The National Labor Relations Board denied a congressional request to extend the deadline for public comments on a controversial union election rule.
The House Education and Workforce Committee met with NLRB chairman Mark Gaston Pearce in March asking that he extend the public comment period on the ambush election rule, which will speed up the NLRB voting process.
“A majority of the board believes that all persons interested in the proposed amendments, including those in the best position to provide informed comment on the details of the Board’s representation case procedures … will have ample time and opportunities to do so within the 60-day comment period,” Pearce wrote in a Friday letter to the committee.
Republicans slammed the decision not to extend the comment period, which has already drawn tens of thousands of comments from businesses, unions, and labor attorneys.
“What possible harm could come from giving the American people 30 additional days to comment on a rule that will radically transform union elections?” one committee spokesman said in an email.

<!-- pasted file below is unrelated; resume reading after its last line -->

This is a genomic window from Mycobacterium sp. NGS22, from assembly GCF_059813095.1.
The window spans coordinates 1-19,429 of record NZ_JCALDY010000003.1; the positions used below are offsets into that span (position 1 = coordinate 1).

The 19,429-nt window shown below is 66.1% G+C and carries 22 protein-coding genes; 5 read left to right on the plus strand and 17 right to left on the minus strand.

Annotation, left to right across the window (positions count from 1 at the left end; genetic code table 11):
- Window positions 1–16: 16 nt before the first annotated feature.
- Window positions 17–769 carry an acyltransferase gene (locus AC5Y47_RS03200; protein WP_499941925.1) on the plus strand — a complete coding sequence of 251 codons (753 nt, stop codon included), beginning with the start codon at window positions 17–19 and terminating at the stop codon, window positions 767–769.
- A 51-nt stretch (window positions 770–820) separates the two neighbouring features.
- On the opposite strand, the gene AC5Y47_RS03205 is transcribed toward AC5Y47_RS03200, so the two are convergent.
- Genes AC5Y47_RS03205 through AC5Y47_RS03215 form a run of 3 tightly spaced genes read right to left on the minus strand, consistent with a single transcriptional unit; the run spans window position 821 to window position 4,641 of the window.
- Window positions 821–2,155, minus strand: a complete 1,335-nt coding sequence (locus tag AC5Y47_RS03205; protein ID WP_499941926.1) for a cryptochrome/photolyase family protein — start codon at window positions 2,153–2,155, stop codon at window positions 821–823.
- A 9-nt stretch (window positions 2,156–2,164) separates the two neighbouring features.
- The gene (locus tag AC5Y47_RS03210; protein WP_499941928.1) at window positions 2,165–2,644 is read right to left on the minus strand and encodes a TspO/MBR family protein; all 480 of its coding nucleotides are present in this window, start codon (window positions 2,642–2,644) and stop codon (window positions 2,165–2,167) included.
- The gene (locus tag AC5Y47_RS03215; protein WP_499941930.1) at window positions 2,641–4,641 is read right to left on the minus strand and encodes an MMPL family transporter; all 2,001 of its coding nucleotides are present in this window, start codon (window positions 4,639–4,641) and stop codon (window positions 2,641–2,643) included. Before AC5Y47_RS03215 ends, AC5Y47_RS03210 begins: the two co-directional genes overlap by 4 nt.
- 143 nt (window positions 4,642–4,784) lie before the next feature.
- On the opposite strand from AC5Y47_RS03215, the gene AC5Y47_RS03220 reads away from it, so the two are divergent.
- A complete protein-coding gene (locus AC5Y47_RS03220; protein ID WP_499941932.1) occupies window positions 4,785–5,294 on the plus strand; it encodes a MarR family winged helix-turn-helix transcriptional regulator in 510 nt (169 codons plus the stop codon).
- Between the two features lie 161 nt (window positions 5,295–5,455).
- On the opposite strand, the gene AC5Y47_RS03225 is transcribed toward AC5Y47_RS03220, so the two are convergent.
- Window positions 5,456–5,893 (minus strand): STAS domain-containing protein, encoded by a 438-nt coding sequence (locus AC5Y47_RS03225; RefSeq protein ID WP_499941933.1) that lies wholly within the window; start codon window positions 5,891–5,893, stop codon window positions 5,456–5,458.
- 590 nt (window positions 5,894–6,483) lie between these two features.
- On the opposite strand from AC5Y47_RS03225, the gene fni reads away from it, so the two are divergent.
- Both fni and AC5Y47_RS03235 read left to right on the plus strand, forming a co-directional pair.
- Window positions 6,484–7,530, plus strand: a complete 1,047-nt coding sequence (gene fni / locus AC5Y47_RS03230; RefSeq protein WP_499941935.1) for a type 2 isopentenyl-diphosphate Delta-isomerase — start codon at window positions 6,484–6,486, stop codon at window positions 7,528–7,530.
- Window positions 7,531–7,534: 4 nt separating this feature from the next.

Republicans have been skeptical of the board’s attempts to speed up the union election procedure. While labor organizers often spend months campaigning for a union election, companies and opponents often do not have similar time to articulate the case against organization.
Congress passed a law barring “ambush” elections in 2011 after the NLRB attempted to issue a similar rule, but that bill failed in the Democratic Senate.
The committee spokesman, who spoke on condition of anonymity, said that the board’s decision to not extend the comment period demonstrates its commitment to advancing union interests.
“It’s not surprising the Obama board would reject a reasonable and routine request to give the public more time to review a significant regulatory proposal, but it’s still disappointing,” he said.
Republicans, including Health, Education, Labor, and Pensions Subcommittee Chairman Phil Roe (R., Tenn.), have been very vocal about preventing the NLRB from altering election rules that favor labor groups.
“This is really about speeding up the process in a way that doesn’t allow employers and employees to understand the complicated issues of joining a union,” he told the Washington Free Beacon after meeting with Pearce in March. “People out there don’t feel like this is necessary—there’s no need to speed it up because we have a fair and equitable process.”